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Governor Reeves “adamantly...

Governor Reeves “adamantly opposed” to Critical Race Theory being taught in MS schools

By: Frank Corder - June 10, 2021

Lawmakers could address CRT in 2022 session.

Governor Tate Reeves says he is adamantly opposed to critical race theory “sneaking into our curriculums in the state of Mississippi,” and he is prepared to sign legislation to prevent it, should that become necessary.

Reeves appeared on SuperTalk’s Gallo Show on Thursday morning where the host, Paul Gallo, asked the Governor his thoughts on the national topic.

“I am not aware of any school district that currently allows for it. Should that become an issue, I believe we ought to pass legislation, pass a law to make these school districts unable to teach CRT in our classrooms,” Governor Reeves said. “We’ve seen that in other states. I’m willing to do it. We don’t have to do it if no districts are currently operating. But if that becomes apparent, I am prepared to support any legislation that eliminates the ability for CRT to be taught in Mississippi’s classrooms, much like many, many, many states around the country.”

Conservatives of all races across the country are raising the red flag on the curriculum that claims the U.S. has a legacy of systemic racial inequities and that America is overdue for a racial reckoning. The left-leaning propaganda is viewed by many as anti-American and dangerous.

Lawmakers and state leaders in over 20 states have undertaken efforts to stop CRT as well as the teachings of the 1619 Project from entering their classrooms – and it is not just in Southern states like Florida and South Carolina. For example, a bill in Michigan would exclude race theory education from public school curriculum and names the 1619 Project, describing it as “anti-American.” In Maine, a bill would prohibit school teachers from “engaging in political ideological or religious advocacy in the classroom.” Over in Utah, the “House Resolution on Critical Race Theory in Public Education” was introduced and awaits action.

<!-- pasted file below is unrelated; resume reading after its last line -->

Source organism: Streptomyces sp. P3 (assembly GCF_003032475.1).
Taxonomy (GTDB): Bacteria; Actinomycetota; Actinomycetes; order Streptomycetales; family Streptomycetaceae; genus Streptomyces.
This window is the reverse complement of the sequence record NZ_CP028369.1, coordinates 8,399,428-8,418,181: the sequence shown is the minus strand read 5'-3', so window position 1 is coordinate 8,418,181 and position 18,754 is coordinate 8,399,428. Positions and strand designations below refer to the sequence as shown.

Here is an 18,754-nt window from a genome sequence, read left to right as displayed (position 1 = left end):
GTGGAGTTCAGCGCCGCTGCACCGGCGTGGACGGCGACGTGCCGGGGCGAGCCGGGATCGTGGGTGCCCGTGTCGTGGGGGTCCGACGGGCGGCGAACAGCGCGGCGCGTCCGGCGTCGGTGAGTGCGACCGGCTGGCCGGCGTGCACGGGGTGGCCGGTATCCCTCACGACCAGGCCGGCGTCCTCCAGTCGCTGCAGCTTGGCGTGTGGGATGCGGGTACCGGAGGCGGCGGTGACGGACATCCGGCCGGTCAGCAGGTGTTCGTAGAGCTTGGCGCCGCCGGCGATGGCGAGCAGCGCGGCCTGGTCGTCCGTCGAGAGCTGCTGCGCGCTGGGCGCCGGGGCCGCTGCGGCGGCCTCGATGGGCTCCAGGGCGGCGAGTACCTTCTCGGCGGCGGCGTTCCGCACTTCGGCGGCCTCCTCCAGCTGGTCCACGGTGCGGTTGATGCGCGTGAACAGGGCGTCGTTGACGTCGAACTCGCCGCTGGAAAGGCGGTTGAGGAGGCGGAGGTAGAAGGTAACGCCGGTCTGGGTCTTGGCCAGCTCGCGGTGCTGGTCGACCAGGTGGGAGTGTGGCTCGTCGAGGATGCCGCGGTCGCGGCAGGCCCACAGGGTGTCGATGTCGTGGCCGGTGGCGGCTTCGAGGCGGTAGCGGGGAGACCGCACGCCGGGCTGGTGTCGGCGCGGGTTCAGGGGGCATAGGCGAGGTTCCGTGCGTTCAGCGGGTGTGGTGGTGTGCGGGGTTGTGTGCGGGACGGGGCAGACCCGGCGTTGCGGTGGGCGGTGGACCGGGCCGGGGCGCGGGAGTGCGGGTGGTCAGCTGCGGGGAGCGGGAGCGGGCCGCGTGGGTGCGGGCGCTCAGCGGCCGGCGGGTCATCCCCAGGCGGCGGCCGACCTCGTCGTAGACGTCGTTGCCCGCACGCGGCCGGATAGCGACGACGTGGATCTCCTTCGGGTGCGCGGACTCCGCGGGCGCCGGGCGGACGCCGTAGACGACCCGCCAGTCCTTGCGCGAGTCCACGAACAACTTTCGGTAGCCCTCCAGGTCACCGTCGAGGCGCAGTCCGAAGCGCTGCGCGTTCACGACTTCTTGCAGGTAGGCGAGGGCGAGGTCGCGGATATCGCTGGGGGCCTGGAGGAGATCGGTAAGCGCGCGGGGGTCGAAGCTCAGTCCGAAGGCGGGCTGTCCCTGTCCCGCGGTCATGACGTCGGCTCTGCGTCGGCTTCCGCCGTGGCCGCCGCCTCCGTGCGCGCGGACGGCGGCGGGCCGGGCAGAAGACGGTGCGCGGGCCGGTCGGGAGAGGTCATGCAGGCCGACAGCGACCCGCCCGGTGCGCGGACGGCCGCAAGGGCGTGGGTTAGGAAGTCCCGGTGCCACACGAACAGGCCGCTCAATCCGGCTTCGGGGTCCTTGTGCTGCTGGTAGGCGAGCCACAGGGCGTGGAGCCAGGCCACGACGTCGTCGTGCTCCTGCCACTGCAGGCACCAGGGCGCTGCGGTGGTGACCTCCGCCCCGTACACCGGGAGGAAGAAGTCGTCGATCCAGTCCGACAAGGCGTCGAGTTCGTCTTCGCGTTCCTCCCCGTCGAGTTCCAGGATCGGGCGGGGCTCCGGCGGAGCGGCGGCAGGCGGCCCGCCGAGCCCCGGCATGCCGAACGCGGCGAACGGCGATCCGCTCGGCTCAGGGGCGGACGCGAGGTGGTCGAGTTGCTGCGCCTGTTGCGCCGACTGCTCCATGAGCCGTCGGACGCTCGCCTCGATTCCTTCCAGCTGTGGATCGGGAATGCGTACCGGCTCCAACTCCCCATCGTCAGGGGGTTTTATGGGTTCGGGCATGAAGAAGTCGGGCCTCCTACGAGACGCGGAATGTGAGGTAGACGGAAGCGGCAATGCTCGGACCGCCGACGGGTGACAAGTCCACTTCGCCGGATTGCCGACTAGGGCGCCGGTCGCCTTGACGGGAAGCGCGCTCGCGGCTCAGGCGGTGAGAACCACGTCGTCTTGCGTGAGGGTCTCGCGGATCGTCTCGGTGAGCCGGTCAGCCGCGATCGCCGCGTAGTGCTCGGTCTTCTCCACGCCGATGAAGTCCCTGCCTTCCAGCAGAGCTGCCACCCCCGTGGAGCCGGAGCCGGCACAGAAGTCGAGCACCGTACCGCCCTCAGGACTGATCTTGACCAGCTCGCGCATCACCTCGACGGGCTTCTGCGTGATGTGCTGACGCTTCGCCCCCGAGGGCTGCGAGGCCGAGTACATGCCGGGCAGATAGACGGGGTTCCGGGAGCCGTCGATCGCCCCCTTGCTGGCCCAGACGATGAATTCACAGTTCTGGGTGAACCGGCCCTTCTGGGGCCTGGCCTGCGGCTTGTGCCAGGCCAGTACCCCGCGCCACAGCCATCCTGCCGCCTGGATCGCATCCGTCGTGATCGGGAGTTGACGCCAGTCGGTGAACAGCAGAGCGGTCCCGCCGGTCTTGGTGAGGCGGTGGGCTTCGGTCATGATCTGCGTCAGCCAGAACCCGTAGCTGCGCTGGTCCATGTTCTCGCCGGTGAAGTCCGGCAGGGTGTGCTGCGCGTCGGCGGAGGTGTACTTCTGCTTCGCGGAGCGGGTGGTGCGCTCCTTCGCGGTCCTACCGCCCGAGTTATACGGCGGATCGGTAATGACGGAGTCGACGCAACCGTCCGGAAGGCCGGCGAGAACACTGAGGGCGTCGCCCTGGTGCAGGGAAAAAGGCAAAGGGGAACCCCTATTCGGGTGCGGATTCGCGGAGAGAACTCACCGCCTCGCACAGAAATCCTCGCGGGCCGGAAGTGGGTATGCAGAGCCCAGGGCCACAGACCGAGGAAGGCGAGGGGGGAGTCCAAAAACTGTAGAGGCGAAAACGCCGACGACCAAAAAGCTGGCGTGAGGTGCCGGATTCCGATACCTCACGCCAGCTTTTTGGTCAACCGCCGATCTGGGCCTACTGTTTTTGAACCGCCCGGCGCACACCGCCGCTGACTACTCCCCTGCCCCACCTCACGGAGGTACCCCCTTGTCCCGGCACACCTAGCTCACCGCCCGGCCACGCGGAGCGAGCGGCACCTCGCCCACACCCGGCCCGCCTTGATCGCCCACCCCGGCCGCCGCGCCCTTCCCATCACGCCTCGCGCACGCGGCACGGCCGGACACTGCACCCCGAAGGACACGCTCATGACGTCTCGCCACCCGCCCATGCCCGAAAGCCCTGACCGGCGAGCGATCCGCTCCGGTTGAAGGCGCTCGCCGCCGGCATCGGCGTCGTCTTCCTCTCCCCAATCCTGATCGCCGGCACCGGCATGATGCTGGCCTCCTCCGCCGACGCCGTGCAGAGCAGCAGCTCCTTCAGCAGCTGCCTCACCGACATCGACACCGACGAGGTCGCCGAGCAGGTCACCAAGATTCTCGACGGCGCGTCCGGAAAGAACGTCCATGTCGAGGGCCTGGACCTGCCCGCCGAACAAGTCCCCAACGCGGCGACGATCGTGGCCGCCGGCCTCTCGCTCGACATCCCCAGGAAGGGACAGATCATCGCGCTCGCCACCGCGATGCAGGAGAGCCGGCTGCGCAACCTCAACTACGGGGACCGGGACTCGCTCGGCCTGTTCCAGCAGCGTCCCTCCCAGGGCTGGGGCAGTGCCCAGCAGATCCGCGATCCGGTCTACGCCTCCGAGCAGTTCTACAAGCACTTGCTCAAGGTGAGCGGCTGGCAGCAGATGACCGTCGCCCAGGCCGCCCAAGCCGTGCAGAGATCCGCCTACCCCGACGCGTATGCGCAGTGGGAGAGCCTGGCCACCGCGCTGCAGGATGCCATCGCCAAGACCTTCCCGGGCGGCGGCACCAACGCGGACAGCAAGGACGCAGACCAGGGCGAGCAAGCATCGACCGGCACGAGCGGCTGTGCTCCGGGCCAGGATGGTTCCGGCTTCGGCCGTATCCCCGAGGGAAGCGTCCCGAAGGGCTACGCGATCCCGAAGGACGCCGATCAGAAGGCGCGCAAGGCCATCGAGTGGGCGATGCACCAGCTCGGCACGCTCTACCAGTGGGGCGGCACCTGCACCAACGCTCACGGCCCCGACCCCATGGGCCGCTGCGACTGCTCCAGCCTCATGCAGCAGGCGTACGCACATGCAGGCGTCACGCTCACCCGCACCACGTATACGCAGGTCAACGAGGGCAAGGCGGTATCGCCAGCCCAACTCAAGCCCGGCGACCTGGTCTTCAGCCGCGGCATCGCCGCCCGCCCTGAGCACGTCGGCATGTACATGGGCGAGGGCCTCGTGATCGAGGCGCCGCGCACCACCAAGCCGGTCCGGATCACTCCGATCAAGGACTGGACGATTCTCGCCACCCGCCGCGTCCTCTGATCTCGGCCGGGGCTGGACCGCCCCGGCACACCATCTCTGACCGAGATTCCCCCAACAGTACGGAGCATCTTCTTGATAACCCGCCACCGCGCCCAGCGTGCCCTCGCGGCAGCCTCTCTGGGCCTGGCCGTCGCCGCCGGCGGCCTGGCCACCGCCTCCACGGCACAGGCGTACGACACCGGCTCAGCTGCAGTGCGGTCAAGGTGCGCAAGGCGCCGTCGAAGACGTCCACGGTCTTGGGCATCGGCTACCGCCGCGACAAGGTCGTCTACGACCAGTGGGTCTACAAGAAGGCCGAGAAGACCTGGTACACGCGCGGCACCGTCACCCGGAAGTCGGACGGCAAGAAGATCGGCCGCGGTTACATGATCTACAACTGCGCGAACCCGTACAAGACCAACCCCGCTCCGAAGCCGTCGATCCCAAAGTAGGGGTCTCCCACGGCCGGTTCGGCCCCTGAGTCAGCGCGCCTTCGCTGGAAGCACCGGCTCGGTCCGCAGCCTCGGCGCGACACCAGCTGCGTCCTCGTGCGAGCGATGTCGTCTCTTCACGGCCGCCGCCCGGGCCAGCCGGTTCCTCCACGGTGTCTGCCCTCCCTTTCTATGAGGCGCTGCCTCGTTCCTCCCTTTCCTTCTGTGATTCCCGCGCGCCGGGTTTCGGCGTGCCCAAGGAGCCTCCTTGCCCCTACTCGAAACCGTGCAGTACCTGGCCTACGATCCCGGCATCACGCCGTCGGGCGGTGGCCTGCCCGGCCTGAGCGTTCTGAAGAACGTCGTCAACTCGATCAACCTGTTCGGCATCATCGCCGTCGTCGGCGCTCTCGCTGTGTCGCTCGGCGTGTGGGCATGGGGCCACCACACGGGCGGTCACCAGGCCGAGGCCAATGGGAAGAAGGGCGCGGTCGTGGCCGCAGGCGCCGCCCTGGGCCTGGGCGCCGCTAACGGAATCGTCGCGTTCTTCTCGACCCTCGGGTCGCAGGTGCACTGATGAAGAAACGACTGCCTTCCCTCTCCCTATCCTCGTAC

Here in Mississippi, state Senator Angela Hill took to Facebook on Wednesday to relay that the Ocean Springs School Board cancelled the use of BrainPOP, what she termed as leftist indoctrination. Hill asked, “Who will follow their lead?? Parents that don’t want this in your schools.. you need to get engaged with your school boards. Find out if your child’s school uses Brainpop. Many in MS do.”

It is unclear as to how many school districts in the state are using BrainPOP or learning aids such as this.

BrainPOP is a group of educational websites that has sections for most all academic areas, such as math, science and social studies. They claim to be used in more than 25% of U.S. schools and also offers subscriptions for families and homeschoolers.

A section is dedicated to “Black History.” There, children on the site can watch videos and take quizzes on a variety of topics, including the Black Lives Matter protests. Among other things, the video discusses the death of George Floyd, depicting Floyd with family and in glowing scenes without giving context of why officers were called in the first place or what he had done in the past.

“A lot of us were taught that racism ended with the Civil Rights era,” the video says, adding, “It seems like forever ago… So we’ve changed since then right?”

The answer, according to BrainPOP’s video, is no. It goes on to say that today’s call to action is not like that of the Civil Rights Era, but rather a “built in system of bias that makes life easier to white people and more difficult for black people and other people of color.”

Later in the video, the narrator says, “Protests should be peaceful as non-violent, not necessarily peaceful as in calm or soothing,” as if to justify the actions at BLM activists during the summer of 2020. Children are told it is OK to make leaders “uneasy.”

A number of lawmakers Y’all Politics spoke with say they are willing to consider legislation in the 2022 session that would ban the possibility of critical race theory being taught in Mississippi schools.

About the Author(s)
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Frank Corder

Frank Corder is a native of Pascagoula. For nearly two decades, he has reported and offered analysis on government, public policy, business and matters of faith. Frank’s interviews, articles, and columns have been shared throughout Mississippi as well as in national publications such as the Daily Caller. He is a frequent guest on radio and television, providing insight and commentary on the inner workings of the Magnolia State. Frank has served his community in both elected and appointed public office, hosted his own local radio and television programs, and managed private businesses all while being an engaged husband and father. Email Frank: